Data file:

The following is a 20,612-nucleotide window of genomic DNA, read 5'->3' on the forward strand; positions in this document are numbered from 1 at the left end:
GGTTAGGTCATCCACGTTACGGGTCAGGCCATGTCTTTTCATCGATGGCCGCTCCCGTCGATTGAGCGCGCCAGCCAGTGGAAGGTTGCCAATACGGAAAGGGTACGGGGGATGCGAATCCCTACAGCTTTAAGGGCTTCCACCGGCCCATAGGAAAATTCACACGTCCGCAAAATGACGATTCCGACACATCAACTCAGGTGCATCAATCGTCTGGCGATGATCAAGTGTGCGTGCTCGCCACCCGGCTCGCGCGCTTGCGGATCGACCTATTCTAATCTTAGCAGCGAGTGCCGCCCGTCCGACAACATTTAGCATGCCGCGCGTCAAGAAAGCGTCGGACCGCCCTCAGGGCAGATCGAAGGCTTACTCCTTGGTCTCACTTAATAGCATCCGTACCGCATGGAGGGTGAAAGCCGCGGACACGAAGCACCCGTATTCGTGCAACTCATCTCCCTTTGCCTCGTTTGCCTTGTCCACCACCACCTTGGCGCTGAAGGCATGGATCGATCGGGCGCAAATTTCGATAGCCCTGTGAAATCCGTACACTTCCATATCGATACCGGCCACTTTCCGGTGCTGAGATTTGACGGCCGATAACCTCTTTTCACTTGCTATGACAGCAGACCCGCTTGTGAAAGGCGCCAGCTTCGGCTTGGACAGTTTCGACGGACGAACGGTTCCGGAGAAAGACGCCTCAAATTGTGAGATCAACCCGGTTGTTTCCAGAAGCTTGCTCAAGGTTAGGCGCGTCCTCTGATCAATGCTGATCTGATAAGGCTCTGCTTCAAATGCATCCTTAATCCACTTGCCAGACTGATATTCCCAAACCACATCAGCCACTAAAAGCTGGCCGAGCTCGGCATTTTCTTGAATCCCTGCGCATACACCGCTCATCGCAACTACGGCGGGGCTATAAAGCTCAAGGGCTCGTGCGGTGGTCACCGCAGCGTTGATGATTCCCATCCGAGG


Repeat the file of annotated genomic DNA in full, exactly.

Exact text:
The following is a 20,612-nucleotide window of genomic DNA, read 5'->3' on the forward strand; positions in this document are numbered from 1 at the left end:
GGTTAGGTCATCCACGTTACGGGTCAGGCCATGTCTTTTCATCGATGGCCGCTCCCGTCGATTGAGCGCGCCAGCCAGTGGAAGGTTGCCAATACGGAAAGGGTACGGGGGATGCGAATCCCTACAGCTTTAAGGGCTTCCACCGGCCCATAGGAAAATTCACACGTCCGCAAAATGACGATTCCGACACATCAACTCAGGTGCATCAATCGTCTGGCGATGATCAAGTGTGCGTGCTCGCCACCCGGCTCGCGCGCTTGCGGATCGACCTATTCTAATCTTAGCAGCGAGTGCCGCCCGTCCGACAACATTTAGCATGCCGCGCGTCAAGAAAGCGTCGGACCGCCCTCAGGGCAGATCGAAGGCTTACTCCTTGGTCTCACTTAATAGCATCCGTACCGCATGGAGGGTGAAAGCCGCGGACACGAAGCACCCGTATTCGTGCAACTCATCTCCCTTTGCCTCGTTTGCCTTGTCCACCACCACCTTGGCGCTGAAGGCATGGATCGATCGGGCGCAAATTTCGATAGCCCTGTGAAATCCGTACACTTCCATATCGATACCGGCCACTTTCCGGTGCTGAGATTTGACGGCCGATAACCTCTTTTCACTTGCTATGACAGCAGACCCGCTTGTGAAAGGCGCCAGCTTCGGCTTGGACAGTTTCGACGGACGAACGGTTCCGGAGAAAGACGCCTCAAATTGTGAGATCAACCCGGTTGTTTCCAGAAGCTTGCTCAAGGTTAGGCGCGTCCTCTGATCAATGCTGATCTGATAAGGCTCTGCTTCAAATGCATCCTTAATCCACTTGCCAGACTGATATTCCCAAACCACATCAGCCACTAAAAGCTGGCCGAGCTCGGCATTTTCTTGAATCCCTGCGCATACACCGCTCATCGCAACTACGGCGGGGCTATAAAGCTCAAGGGCTCGTGCGGTGGTCACCGCAGCGTTGATGATTCCCATCCGAGG